Alumna Starts New Teaching Job but Leaves Behind Something Amazing in Arkansas


Maddie Stinson and an Arkansas Miss Amazing participant.
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Maddie Stinson and an Arkansas Miss Amazing participant.

Maddie Stinson graduated from the University of Arkansas in May and is now teaching fifth grade special education classes at Sky Ranch Elementary in Oklahoma City.

She left behind something amazing in Arkansas, though.

Miss Amazing is a non-profit organization that provides opportunities for girls and women with disabilities to build their confidence and self-esteem. Stinson brought it with her when she became a student at the U of A.

She had volunteered for the non-profit while attending high school in Belleville, Illinois.

“I instantly fell in love with it,” she said. “I started traveling to different states to participate in their events, and when I decided I was coming to the U of A, I knew I wanted to bring Miss Amazing with me.”

So, at age 17, Stinson became the Arkansas director and built the organization from

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Slowing U.S. job growth leaves nearly 4 million Americans permanently unemployed

WASHINGTON (Reuters) – U.S. employment growth slowed more than expected in September and more than 300,000 Americans lost their jobs permanently, dealing a potential blow to President Donald Trump ahead of the fiercely contested Nov. 3 presidential election.

The Labor Department’s closely watched employment report on Friday underscored an urgent need for additional fiscal stimulus to aid the economy’s recovery from a recession triggered by the COVID-19 pandemic. The slowdown in hiring compounds problems for Trump, who announced overnight that he had tested positive for coronavirus.

Just over half of the 22.2 million jobs lost during the pandemic have been recouped. Former Vice President Joe Biden, the Democratic Party nominee, blames the economic turmoil on the White House’s handling of the pandemic, which has killed more than 200,000 people and infected over 7 million in the nation.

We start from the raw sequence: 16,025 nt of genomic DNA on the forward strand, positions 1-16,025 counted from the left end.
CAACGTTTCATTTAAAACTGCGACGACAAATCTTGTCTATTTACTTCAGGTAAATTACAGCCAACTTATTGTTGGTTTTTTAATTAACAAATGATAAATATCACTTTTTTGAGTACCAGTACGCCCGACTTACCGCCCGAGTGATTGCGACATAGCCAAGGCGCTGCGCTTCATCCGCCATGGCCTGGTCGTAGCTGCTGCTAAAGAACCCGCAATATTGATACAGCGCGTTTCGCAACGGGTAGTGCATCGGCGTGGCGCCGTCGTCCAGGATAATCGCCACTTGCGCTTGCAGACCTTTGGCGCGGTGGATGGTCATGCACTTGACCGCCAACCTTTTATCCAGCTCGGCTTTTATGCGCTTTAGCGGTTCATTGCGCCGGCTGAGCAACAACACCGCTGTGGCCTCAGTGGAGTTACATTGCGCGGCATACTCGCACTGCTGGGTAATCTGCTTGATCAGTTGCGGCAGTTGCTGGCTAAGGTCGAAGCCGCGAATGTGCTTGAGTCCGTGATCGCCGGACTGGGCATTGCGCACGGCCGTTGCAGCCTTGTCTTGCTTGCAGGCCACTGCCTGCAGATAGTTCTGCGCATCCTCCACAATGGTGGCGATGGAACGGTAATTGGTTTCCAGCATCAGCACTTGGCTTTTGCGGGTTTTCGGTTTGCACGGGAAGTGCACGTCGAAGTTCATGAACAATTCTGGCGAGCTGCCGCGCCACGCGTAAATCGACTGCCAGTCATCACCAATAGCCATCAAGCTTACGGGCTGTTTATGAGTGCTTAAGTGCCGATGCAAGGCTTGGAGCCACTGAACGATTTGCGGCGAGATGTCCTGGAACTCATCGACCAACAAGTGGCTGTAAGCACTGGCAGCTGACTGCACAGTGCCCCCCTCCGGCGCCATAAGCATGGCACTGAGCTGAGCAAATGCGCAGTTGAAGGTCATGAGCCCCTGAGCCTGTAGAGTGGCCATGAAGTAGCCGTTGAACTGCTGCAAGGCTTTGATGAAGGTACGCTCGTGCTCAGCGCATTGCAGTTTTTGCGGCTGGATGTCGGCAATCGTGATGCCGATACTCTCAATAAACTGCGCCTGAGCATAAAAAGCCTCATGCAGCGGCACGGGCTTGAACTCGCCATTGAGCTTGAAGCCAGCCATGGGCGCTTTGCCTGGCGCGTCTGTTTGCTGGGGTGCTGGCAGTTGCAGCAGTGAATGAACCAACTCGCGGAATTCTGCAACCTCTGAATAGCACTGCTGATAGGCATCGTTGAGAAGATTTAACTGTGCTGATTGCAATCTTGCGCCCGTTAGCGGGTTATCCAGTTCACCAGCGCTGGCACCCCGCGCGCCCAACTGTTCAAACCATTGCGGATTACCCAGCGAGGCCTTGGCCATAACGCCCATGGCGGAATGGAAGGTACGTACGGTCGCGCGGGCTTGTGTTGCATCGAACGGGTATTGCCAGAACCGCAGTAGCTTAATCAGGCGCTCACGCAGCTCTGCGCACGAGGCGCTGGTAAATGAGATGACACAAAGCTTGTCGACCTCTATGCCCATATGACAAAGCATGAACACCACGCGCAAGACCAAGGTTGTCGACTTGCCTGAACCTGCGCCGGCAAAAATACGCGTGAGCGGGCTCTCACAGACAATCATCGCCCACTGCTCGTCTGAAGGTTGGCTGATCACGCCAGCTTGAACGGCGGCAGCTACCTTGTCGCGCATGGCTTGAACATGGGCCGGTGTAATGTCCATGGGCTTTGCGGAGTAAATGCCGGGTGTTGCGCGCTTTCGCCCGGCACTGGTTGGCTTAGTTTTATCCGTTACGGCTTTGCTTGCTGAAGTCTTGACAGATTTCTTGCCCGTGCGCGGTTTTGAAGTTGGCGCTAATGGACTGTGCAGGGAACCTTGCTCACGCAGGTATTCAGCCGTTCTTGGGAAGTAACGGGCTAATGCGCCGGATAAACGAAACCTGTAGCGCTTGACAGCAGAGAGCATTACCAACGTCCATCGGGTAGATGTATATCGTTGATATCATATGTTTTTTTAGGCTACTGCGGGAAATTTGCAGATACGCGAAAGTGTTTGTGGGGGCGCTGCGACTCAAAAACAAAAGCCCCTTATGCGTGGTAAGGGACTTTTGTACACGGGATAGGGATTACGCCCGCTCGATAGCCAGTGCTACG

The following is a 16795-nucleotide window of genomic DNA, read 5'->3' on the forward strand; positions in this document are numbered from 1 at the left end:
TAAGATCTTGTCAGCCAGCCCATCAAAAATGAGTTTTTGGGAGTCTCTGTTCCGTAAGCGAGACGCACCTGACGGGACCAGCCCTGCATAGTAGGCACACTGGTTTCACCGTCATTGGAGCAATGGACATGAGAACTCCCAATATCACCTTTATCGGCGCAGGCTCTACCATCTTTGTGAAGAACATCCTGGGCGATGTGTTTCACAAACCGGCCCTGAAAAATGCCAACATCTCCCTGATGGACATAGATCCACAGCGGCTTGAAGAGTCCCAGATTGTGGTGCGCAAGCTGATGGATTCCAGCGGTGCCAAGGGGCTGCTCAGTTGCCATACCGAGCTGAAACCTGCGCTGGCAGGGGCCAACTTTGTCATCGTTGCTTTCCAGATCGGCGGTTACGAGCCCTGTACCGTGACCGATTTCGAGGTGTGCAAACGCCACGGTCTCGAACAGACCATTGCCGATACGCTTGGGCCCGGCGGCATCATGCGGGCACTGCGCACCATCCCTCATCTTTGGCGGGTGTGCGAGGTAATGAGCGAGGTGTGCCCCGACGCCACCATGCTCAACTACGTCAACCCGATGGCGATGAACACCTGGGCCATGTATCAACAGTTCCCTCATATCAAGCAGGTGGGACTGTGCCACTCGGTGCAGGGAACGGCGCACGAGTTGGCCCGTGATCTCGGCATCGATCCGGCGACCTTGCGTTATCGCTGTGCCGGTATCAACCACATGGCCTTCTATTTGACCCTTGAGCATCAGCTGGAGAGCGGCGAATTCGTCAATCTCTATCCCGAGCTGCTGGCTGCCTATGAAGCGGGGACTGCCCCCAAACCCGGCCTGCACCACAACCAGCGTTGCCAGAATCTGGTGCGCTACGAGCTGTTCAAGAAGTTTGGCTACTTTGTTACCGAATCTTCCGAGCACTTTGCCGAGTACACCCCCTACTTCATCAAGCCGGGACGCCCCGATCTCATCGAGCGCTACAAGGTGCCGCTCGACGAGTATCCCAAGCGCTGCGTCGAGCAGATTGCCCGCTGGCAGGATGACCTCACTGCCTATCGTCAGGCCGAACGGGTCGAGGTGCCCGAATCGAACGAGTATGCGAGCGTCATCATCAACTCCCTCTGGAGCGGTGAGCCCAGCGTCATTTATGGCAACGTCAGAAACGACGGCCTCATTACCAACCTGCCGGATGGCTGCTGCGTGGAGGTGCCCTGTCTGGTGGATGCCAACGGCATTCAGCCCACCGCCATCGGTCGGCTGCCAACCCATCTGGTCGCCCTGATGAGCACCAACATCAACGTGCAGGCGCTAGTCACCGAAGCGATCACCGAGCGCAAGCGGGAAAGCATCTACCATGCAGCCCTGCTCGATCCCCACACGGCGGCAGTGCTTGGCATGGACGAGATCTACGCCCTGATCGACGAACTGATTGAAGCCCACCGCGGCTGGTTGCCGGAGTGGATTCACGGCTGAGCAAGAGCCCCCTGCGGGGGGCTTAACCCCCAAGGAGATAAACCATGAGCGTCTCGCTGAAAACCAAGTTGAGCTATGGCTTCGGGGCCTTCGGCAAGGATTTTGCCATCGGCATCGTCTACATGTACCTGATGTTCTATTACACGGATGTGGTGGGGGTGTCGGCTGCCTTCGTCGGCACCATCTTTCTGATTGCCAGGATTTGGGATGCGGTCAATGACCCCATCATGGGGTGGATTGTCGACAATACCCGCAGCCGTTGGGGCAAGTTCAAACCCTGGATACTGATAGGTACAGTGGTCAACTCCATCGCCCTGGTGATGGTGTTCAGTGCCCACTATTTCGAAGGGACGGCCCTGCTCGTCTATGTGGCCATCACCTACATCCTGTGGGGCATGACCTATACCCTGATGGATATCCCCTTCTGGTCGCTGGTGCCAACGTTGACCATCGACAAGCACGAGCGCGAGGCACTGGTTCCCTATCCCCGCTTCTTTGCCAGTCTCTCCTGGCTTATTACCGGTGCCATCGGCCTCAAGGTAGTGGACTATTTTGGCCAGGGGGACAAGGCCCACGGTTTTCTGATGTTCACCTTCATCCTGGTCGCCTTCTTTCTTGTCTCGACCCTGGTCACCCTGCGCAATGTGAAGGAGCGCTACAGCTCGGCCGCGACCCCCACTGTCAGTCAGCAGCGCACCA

“The jobs report adds to Trump’s woes,” said James Knightley, chief international economist

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Online learning leaves poor, young women in India behind | Opinion – india news

Kiran, a 17-year-old girl, who lives in a slum in Delhi, has heard of Google but knows little else. “Yes, Yes… I think I have heard of Google once. But I have never used it. I don’t know more about it. I don’t know how to use it,” she said. Through the pandemic, schools and colleges have been holding online classes. This has formalised the digital divide, which also exacerbates the knowledge divide in India. The dearth of electronic devices among low-income families in India is an important and a binding constraint, a fact that has been pointed out in several reports. Providing electronic devices can help, in part, breach the classed barriers to online education. But what it cannot do, and what has received almost no attention, is overcome the gendered barriers to electronic education.

Young women’s use of electronic devices in India is prevented not just by financial

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